EU to expand ecodesign rules
The European Commission has promised more action to ensure products are durable, repairable and recyclable and is facing growing pressure to introduce stronger rules on product design.
Under new plans, the European Commission has pledged to broaden the scope of its Ecodesign Directive to improve the resource efficiency of key products.
The Ecodesign Directive, enacted in 2009, has ensured that a wide range of common products, such as washing machines, televisions and LED lightbulbs, meet certain minimum requirements for energy saving.
The new measures will apply eco design rules to six new product groups, including solar panels, hand dryers, lifts, electric kettles, refrigerated containers and building automation controls.
Speaking in Brussels on 8 November, European Commission first vice-president Frans Timmermans said: “Products [which] had the biggest yield in energy savings were already on the list and are already subject to ecodesign [rules], but now we need to go into the next phase and select further products.
“If you look at what we've done so far, the energy saved is the annual energy consumption of Italy, which is huge - thanks to ecodesign.”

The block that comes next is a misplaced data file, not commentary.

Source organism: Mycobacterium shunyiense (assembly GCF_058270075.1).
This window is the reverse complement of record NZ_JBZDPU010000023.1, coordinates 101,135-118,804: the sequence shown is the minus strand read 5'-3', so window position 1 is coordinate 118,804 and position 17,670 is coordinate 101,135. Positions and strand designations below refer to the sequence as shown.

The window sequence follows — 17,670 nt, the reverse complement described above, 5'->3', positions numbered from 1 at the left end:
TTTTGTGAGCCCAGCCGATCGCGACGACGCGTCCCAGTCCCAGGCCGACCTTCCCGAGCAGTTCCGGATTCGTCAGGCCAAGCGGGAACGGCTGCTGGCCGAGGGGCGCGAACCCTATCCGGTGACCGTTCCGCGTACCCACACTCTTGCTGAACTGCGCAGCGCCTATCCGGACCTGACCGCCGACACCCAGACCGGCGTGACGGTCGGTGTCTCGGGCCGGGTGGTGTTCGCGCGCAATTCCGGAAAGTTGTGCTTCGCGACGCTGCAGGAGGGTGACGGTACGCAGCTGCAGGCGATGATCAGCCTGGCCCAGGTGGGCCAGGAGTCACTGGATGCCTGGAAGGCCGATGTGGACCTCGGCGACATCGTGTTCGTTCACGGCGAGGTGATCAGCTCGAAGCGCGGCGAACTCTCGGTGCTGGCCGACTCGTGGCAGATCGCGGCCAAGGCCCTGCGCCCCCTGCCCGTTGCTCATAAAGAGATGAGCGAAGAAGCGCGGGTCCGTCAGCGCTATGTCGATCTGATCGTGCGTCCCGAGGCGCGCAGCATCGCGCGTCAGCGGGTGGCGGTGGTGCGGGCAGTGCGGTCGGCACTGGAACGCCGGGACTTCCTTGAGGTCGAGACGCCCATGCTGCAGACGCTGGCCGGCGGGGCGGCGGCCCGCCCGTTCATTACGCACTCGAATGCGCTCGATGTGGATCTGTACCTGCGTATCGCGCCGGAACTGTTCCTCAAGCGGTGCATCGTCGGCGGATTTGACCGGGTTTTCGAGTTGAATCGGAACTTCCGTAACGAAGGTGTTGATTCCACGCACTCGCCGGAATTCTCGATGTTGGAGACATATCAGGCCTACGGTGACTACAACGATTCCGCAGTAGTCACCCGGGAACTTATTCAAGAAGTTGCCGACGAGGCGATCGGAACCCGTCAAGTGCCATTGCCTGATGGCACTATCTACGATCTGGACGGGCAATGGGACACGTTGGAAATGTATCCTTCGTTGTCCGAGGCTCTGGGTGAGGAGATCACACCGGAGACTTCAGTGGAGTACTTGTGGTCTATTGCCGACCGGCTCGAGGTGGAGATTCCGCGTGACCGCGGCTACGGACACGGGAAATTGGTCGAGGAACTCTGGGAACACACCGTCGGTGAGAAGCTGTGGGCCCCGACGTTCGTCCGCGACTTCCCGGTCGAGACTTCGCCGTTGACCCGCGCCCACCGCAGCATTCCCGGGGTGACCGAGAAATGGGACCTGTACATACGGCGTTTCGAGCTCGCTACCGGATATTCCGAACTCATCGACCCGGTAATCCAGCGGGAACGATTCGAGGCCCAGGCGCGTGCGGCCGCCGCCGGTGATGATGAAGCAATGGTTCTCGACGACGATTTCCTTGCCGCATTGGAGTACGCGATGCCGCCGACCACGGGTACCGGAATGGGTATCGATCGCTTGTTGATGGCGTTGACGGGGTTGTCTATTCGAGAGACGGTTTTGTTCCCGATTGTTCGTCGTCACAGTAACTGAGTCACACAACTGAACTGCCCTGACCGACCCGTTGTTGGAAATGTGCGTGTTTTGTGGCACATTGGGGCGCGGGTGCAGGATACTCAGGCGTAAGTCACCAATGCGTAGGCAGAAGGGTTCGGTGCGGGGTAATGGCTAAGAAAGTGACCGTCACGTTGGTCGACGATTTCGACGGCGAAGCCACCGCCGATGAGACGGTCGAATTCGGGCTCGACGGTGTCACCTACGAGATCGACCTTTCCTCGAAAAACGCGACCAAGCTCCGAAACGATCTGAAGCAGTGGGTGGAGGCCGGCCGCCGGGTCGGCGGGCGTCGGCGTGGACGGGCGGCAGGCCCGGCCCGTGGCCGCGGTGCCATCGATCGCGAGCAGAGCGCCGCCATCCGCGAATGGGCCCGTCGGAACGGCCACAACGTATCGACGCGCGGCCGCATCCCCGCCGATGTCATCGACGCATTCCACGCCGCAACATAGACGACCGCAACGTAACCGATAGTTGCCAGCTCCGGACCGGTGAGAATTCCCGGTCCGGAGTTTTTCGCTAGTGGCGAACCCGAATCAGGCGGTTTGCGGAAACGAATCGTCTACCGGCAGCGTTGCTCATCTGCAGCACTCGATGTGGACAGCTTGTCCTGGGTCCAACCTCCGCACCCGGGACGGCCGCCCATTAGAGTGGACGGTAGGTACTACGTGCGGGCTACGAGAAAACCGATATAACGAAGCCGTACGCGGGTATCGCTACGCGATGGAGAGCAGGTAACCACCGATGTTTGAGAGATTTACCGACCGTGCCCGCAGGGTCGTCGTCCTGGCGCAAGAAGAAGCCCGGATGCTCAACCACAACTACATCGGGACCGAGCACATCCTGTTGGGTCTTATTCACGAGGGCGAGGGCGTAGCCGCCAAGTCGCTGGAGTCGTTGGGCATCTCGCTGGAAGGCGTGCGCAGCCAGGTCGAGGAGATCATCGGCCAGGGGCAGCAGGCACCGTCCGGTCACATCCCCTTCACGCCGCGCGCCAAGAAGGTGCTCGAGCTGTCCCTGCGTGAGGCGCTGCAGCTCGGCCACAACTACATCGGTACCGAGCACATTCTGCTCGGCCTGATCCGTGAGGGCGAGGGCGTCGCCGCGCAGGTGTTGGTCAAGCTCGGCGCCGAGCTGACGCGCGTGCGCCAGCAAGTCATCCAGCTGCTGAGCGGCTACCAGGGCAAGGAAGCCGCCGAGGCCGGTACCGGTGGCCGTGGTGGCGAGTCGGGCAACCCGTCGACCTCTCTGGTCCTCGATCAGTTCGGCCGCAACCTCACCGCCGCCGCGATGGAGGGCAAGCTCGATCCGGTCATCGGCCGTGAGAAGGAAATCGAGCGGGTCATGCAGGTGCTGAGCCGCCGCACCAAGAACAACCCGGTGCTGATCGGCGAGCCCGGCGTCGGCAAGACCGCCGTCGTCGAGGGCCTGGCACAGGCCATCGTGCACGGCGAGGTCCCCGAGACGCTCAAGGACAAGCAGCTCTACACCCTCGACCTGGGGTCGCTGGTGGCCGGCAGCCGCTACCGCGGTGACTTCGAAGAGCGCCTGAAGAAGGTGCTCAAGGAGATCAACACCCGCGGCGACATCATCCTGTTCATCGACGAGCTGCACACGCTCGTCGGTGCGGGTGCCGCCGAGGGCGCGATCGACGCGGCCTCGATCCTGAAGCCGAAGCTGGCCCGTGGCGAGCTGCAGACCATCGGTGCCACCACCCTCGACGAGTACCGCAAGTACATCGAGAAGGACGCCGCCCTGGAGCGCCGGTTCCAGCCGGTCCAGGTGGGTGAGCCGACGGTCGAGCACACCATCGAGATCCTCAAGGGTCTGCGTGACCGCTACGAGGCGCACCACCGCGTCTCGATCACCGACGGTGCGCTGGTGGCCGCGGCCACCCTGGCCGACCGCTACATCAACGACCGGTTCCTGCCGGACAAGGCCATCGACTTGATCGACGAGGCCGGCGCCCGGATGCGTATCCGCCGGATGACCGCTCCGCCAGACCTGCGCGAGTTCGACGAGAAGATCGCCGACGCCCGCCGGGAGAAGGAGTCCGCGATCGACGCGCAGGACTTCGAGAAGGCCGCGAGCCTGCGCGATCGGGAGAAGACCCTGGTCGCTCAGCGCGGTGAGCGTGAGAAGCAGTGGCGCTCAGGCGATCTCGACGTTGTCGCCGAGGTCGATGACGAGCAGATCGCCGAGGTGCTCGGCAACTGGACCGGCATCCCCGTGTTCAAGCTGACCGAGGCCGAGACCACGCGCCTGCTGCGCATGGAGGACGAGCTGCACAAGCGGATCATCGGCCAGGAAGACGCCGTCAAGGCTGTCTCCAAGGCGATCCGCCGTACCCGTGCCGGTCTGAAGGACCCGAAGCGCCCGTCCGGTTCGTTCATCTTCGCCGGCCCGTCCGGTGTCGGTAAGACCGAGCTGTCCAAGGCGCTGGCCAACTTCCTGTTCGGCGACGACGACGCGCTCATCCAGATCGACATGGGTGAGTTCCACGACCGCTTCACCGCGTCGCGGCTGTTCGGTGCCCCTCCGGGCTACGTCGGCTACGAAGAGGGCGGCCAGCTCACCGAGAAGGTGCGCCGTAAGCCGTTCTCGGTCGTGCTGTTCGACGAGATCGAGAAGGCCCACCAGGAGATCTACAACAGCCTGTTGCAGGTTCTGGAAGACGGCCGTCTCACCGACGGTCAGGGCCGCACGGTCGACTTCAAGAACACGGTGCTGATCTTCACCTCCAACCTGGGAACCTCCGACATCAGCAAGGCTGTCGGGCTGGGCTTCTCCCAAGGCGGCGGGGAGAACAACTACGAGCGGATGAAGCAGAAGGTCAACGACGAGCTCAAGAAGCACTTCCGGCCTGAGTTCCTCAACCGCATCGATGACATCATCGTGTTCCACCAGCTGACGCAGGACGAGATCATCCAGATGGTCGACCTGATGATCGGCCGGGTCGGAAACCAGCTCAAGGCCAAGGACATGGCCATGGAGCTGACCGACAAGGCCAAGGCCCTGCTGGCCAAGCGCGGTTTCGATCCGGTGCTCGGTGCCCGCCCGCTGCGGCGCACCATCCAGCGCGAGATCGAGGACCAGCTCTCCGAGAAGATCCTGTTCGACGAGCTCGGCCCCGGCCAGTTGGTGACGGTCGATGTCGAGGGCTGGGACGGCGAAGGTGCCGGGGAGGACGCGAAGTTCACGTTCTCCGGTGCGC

He added that new measures would focus on “wider resource efficiency aspects, not just energy and water use. We want to explore how to improve recyclability, durability, reparability of products.”
The new measures will come in as part of the EU’s circular economy package, which is currently passing through EU Parliament. The government has confirmed that all existing EU legislation will be passed into national law when the UK leaves.
Vice-president Jyrki Katainen added that the updated framework could add an extra €55 billion in annual revenues for European businesses.
“It’s not only that companies are producing more efficient consumer products, but also that other industries are using more efficient products in their processes”, he said.
Meanwhile, Green Alliance, a UK-based think tank, has published a new report on the benefits of smart eco design.
The ‘Better products by design’ report highlights that easily broken, hard-to-repair products frustrate consumers, cost more money and create unnecessary waste.
SMEs in Greater Manchester can benefit from expert support to embed ecodesign into their products through the Business Growth Hub.
Posted under Environmental Regulations and Legislation on 15 November 2016